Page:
# FIN 300 Chapter Notes - Chapter 8: Price–Earnings Ratio, Cash Flow, 0 (Year)

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Published on 30 Jan 2013
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FIN300 Wednesday, January 30, 2013
Chapter 8 Notes
A share of stock is a unit of ownership in a company. Shares and stocks are used interchangeably,
also equities and securities. Stockholders, shareholders, owners and stock investors are terms to
describe the person who earns the shares.
Labeled common stock on Liabilities/Owners Equity on a B/S. Dividends come to stock holders
too. They are a residual owner.
One restriction, they cannot use the company’s buildings or assets, only when there is liquidation
during bankruptcy and after the bond holders are paid off.
A Measure for the Stocks Market Analysis
Price Earnings (P/E) Ratio
The price of the stock divided by the earning per share (EPS). Key tool of stock market analysis
to determine ‘how well’ a company is doing.
P/E Ratio = Stock Price / EPS
Cash Flows for Shareholders
Cash can be received in two ways as a stockholder
-dividends cash payments taken from net income generated by the firm.
- sell your shares and make a capital gain/loss. You sell that either to an investor or back to
the company.
The price of the stock is the PV of these expected cash flows, as with bonds.
Stock Valuation
Market Value
- the amount investors are WTP for the shares of the firm.
- not the book value, which is the net worth of the firm according to the B/S
- depending on the earning power of the existing assets and the expected profitability of fu-
ture investments. These determine the price.
Unrealistic ONE Period Ex:
Thinking of purchasing a stock in Moore Oil.
1) Expect it to pay a \$2 dividend in one year (cashflow)
2) Believe you can sell it for \$14 at that time (price, for this ex. FV)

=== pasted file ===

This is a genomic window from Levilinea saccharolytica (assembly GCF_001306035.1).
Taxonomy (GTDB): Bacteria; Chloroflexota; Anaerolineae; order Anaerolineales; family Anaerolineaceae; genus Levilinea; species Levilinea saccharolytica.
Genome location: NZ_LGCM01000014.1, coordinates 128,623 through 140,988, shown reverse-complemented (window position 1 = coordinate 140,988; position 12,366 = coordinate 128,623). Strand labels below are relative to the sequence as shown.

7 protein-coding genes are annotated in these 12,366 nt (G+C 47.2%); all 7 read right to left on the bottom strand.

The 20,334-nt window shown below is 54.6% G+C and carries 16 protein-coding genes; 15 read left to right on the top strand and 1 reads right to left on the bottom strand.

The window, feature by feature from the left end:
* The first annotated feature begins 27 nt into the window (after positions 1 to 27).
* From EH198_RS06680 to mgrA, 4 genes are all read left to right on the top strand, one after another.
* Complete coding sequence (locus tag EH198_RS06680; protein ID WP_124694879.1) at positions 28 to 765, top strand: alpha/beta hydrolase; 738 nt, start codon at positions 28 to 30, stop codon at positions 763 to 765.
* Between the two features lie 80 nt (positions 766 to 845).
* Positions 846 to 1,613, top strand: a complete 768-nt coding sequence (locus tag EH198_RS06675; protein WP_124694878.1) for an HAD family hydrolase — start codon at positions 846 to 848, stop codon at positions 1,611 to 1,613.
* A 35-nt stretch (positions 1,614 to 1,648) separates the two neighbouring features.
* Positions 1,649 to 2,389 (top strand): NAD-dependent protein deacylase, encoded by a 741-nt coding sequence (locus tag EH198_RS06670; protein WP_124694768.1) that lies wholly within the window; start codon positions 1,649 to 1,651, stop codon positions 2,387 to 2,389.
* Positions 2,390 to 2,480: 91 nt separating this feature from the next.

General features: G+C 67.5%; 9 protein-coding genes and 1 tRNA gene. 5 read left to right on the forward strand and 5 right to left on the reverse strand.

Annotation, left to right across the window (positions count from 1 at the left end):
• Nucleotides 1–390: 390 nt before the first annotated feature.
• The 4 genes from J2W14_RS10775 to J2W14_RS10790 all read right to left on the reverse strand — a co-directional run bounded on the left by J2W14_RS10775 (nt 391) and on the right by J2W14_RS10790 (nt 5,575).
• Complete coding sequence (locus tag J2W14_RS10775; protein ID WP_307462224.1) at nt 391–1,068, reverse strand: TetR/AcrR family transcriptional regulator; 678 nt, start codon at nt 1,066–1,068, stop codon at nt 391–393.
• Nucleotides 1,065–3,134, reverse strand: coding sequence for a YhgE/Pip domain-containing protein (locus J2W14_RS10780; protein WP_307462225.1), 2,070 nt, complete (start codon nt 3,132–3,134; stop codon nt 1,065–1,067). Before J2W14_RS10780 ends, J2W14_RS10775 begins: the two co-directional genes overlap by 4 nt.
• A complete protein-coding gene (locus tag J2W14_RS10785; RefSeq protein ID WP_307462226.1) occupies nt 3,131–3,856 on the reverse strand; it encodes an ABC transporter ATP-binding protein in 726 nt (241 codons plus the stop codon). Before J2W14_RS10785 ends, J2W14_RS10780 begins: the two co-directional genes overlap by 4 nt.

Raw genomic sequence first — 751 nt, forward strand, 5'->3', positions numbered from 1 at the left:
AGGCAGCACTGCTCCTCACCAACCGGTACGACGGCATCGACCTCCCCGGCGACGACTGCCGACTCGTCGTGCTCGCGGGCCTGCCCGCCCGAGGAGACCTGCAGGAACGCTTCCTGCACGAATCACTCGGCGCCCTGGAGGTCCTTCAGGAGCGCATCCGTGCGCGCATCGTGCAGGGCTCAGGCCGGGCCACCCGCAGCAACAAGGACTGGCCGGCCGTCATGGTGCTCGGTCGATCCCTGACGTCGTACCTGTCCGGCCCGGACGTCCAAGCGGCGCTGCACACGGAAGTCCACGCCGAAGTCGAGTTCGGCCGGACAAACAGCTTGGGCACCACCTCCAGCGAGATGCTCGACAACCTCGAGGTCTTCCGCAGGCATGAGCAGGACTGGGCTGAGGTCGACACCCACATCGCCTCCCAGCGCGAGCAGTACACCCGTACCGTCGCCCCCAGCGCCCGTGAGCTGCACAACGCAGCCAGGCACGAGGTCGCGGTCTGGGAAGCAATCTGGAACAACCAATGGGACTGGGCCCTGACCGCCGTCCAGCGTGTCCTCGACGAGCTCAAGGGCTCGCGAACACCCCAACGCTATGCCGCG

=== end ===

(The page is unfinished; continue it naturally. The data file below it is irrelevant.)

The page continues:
3) Require a Rate of Return of 20% on investment (discount rate)
4) What is max. WTP? (PV, today)
- compute the PV of the expected cash flows
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FIN300 Wednesday, January 30, 2013
-P/YR 1; PMT 2; FV=14; I/Y=20; N=1; CPT PV = -13.33
Realistically, you can’t know the stock sale price in future periods.
Stock is valued as the PV of all expected future cashflows (e.g. dividends)
To know the price in 5 years, we need the PV of all dividends paid from that point forwards.
Three Ways to Estimate Dividends
1) Constant dividend / zero growth
1) Pay a constant dividend forever (preferred stock)
2) Computed with the perpetuity formula
3) Certain percentages chosen is this, no matter if the actual cash flow increases, the per-
centage does not.
2) Constant dividend growth
1) Firm will increase the dividend by a constant percent every period
2) Computed using the dividend growth model
3) Supernormal growth
1) Dividend growth is not consistent initially but settles into a constant growth eventually
2) Formula is a combination of the dividend growth model and additional present value
combinations
CALCULATE PV of future expected dividends/cashflows! This is because FV cannot be known.
1) Zero Growth
Regular intervals forever, makes this a perpetuity.
P = D / R
P is the stock price at time 0, D is dividend, and R is the rate of required return
NOTE: D and R need to be on the same frequency basis- if the dividend is
paid annually, then the rate must be expressed annually
Ex: Suppose stock is expected to pay \$0.50 dividend every quarter and the RRR is 10% with
quarterly compounding. What’s the price?
D = 0.50
R = 10% (THIS IS APR, EAR will have to be calculated if needed, APR will always be given)
P = D / (R/m) = 0.5 / (0.1 / 4 [quarterly compounding]) = 20
2) Dividend Growth Model (DGM)
DGM is used when dividends are expected to grow at a constant percent per period.
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